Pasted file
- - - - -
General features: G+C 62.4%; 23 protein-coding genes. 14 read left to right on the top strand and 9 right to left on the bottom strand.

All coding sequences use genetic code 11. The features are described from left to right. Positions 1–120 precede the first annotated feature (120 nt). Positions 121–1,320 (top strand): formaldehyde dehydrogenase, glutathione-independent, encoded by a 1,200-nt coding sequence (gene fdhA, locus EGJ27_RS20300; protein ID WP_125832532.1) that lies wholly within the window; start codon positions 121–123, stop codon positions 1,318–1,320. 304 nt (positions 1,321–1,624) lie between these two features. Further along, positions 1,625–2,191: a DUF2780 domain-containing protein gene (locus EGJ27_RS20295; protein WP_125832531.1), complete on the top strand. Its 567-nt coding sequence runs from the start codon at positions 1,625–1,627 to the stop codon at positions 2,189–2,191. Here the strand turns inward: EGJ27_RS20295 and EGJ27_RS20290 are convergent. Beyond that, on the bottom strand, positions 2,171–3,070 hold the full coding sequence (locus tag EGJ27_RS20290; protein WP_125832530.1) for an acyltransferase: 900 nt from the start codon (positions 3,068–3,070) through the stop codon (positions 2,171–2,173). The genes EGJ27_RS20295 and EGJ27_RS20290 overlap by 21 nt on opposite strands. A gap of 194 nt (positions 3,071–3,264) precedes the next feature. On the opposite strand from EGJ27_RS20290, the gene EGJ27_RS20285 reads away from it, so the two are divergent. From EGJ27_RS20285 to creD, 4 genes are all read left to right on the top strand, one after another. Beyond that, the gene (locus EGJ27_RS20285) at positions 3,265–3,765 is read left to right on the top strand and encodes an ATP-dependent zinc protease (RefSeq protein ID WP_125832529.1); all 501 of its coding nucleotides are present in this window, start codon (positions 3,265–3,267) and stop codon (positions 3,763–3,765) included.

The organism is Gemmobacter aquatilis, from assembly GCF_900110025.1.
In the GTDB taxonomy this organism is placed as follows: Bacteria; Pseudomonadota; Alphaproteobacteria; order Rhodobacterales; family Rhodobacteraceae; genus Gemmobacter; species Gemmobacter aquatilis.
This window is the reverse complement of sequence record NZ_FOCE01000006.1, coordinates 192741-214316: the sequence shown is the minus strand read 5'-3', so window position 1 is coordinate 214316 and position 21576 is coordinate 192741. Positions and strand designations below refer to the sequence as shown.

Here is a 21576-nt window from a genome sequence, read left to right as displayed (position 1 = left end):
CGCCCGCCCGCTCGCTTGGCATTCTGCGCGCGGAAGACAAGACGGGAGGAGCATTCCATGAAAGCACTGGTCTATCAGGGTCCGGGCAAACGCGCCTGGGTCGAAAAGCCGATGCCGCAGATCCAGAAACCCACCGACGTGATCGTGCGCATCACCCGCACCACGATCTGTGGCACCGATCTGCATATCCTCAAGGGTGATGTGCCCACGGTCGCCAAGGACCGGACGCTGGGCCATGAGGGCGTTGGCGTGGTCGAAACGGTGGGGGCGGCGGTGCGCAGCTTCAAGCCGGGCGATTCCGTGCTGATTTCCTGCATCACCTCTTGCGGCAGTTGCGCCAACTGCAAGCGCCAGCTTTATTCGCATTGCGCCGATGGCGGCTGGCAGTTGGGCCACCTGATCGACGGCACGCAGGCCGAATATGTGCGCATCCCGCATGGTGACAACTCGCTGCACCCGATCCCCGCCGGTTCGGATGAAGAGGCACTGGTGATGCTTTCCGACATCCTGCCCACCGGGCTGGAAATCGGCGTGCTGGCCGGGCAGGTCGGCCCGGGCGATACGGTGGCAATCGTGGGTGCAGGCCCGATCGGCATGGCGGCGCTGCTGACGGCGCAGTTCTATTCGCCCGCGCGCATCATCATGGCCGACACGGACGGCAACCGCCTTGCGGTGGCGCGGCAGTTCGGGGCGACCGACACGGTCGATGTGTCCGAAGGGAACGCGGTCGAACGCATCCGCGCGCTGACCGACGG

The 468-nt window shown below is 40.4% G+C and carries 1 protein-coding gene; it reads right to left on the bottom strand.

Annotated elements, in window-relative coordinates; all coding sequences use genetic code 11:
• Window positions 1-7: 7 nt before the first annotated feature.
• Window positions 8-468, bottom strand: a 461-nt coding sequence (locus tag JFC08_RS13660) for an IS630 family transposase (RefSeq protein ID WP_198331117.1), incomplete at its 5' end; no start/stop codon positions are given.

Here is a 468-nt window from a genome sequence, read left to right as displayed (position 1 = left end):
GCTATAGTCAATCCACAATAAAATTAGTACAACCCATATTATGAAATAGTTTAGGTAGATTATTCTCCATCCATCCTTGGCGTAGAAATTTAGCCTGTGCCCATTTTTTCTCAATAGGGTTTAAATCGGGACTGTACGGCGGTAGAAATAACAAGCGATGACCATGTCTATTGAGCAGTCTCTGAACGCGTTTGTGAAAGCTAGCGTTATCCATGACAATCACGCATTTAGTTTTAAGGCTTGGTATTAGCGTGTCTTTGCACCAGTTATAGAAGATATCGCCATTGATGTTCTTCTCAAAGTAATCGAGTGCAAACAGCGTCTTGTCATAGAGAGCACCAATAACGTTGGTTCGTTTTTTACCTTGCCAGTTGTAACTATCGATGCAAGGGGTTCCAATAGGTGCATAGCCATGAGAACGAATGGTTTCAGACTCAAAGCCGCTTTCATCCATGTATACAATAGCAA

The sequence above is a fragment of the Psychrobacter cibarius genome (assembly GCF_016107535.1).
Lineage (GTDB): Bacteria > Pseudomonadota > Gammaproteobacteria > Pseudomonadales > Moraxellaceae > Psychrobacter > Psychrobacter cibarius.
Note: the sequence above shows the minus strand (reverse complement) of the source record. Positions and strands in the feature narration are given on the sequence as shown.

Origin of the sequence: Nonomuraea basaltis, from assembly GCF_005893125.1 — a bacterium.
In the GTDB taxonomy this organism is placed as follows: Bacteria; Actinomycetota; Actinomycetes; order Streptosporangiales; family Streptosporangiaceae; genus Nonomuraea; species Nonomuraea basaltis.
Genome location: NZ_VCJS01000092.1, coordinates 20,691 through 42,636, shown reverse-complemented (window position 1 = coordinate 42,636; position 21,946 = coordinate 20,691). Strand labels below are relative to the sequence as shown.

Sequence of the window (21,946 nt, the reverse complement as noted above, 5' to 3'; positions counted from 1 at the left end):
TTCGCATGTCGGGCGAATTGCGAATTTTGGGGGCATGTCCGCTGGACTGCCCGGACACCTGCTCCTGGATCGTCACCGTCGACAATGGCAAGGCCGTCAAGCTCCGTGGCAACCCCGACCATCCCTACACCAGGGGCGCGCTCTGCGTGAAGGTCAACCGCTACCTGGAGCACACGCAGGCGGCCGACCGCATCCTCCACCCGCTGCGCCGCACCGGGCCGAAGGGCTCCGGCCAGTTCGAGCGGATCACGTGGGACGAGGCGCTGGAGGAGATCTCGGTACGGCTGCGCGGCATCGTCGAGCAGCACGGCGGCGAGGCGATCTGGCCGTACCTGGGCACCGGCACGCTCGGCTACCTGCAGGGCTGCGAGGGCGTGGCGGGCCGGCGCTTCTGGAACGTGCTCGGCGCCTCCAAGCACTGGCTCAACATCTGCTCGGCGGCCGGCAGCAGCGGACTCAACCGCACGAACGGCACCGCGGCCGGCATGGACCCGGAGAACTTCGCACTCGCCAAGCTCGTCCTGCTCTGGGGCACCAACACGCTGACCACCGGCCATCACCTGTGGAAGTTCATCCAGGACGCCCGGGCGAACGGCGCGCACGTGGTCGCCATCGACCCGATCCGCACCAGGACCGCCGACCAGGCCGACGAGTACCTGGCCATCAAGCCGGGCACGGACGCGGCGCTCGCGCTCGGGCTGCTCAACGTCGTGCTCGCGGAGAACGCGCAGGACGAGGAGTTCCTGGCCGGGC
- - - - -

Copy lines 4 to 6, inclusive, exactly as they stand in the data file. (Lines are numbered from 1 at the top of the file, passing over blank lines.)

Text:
In the GTDB taxonomy this organism is placed as follows: Bacteria; Pseudomonadota; Alphaproteobacteria; order Rhodobacterales; family Rhodobacteraceae; genus Gemmobacter; species Gemmobacter aquatilis.
This window is the reverse complement of sequence record NZ_FOCE01000006.1, coordinates 192741-214316: the sequence shown is the minus strand read 5'-3', so window position 1 is coordinate 214316 and position 21576 is coordinate 192741. Positions and strand designations below refer to the sequence as shown.

Here is a 21576-nt window from a genome sequence, read left to right as displayed (position 1 = left end):